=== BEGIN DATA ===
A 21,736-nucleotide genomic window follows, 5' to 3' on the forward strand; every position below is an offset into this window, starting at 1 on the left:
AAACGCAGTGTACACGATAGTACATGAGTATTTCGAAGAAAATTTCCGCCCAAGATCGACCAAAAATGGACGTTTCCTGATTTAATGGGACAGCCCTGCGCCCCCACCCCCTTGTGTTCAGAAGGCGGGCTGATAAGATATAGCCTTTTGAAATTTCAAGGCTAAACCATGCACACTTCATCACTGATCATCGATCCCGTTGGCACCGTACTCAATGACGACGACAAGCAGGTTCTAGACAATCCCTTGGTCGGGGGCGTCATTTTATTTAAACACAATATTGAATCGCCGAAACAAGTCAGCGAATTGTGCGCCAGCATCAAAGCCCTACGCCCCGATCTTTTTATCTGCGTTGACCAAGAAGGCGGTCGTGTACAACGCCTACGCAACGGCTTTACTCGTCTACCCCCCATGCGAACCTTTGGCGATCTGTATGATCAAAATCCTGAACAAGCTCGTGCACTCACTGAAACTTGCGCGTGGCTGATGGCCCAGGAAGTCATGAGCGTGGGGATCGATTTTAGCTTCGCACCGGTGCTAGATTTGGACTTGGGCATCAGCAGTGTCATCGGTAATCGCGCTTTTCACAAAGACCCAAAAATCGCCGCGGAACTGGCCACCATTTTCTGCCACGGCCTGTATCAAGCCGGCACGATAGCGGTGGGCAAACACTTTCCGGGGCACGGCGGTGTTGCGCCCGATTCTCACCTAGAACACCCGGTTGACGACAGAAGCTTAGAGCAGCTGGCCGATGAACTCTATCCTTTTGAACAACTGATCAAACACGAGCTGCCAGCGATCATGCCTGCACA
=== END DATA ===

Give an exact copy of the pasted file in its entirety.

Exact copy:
A 21,736-nucleotide genomic window follows, 5' to 3' on the forward strand; every position below is an offset into this window, starting at 1 on the left:
AAACGCAGTGTACACGATAGTACATGAGTATTTCGAAGAAAATTTCCGCCCAAGATCGACCAAAAATGGACGTTTCCTGATTTAATGGGACAGCCCTGCGCCCCCACCCCCTTGTGTTCAGAAGGCGGGCTGATAAGATATAGCCTTTTGAAATTTCAAGGCTAAACCATGCACACTTCATCACTGATCATCGATCCCGTTGGCACCGTACTCAATGACGACGACAAGCAGGTTCTAGACAATCCCTTGGTCGGGGGCGTCATTTTATTTAAACACAATATTGAATCGCCGAAACAAGTCAGCGAATTGTGCGCCAGCATCAAAGCCCTACGCCCCGATCTTTTTATCTGCGTTGACCAAGAAGGCGGTCGTGTACAACGCCTACGCAACGGCTTTACTCGTCTACCCCCCATGCGAACCTTTGGCGATCTGTATGATCAAAATCCTGAACAAGCTCGTGCACTCACTGAAACTTGCGCGTGGCTGATGGCCCAGGAAGTCATGAGCGTGGGGATCGATTTTAGCTTCGCACCGGTGCTAGATTTGGACTTGGGCATCAGCAGTGTCATCGGTAATCGCGCTTTTCACAAAGACCCAAAAATCGCCGCGGAACTGGCCACCATTTTCTGCCACGGCCTGTATCAAGCCGGCACGATAGCGGTGGGCAAACACTTTCCGGGGCACGGCGGTGTTGCGCCCGATTCTCACCTAGAACACCCGGTTGACGACAGAAGCTTAGAGCAGCTGGCCGATGAACTCTATCCTTTTGAACAACTGATCAAACACGAGCTGCCAGCGATCATGCCTGCACA